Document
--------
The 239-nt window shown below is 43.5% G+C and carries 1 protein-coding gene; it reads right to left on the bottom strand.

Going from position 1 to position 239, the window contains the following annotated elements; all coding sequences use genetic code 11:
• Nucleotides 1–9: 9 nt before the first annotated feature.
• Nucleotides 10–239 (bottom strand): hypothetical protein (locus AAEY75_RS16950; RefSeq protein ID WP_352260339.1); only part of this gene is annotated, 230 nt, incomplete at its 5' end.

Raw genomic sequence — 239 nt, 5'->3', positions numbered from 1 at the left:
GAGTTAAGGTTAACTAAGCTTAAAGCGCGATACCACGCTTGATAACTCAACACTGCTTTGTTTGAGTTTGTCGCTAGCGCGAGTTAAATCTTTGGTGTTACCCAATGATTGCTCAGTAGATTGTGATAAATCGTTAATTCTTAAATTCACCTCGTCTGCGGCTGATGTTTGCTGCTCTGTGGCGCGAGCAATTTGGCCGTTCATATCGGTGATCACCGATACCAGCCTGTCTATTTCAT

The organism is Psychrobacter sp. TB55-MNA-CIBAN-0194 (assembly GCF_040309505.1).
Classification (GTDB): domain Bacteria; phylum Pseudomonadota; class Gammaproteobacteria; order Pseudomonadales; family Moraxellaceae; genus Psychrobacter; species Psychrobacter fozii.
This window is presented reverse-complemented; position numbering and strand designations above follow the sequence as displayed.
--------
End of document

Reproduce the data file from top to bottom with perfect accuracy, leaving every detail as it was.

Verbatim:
The 239-nt window shown below is 43.5% G+C and carries 1 protein-coding gene; it reads right to left on the bottom strand.

Going from position 1 to position 239, the window contains the following annotated elements; all coding sequences use genetic code 11:
• Nucleotides 1–9: 9 nt before the first annotated feature.
• Nucleotides 10–239 (bottom strand): hypothetical protein (locus AAEY75_RS16950; RefSeq protein ID WP_352260339.1); only part of this gene is annotated, 230 nt, incomplete at its 5' end.

Raw genomic sequence — 239 nt, 5'->3', positions numbered from 1 at the left:
GAGTTAAGGTTAACTAAGCTTAAAGCGCGATACCACGCTTGATAACTCAACACTGCTTTGTTTGAGTTTGTCGCTAGCGCGAGTTAAATCTTTGGTGTTACCCAATGATTGCTCAGTAGATTGTGATAAATCGTTAATTCTTAAATTCACCTCGTCTGCGGCTGATGTTTGCTGCTCTGTGGCGCGAGCAATTTGGCCGTTCATATCGGTGATCACCGATACCAGCCTGTCTATTTCAT

The organism is Psychrobacter sp. TB55-MNA-CIBAN-0194 (assembly GCF_040309505.1).
Classification (GTDB): domain Bacteria; phylum Pseudomonadota; class Gammaproteobacteria; order Pseudomonadales; family Moraxellaceae; genus Psychrobacter; species Psychrobacter fozii.
This window is presented reverse-complemented; position numbering and strand designations above follow the sequence as displayed.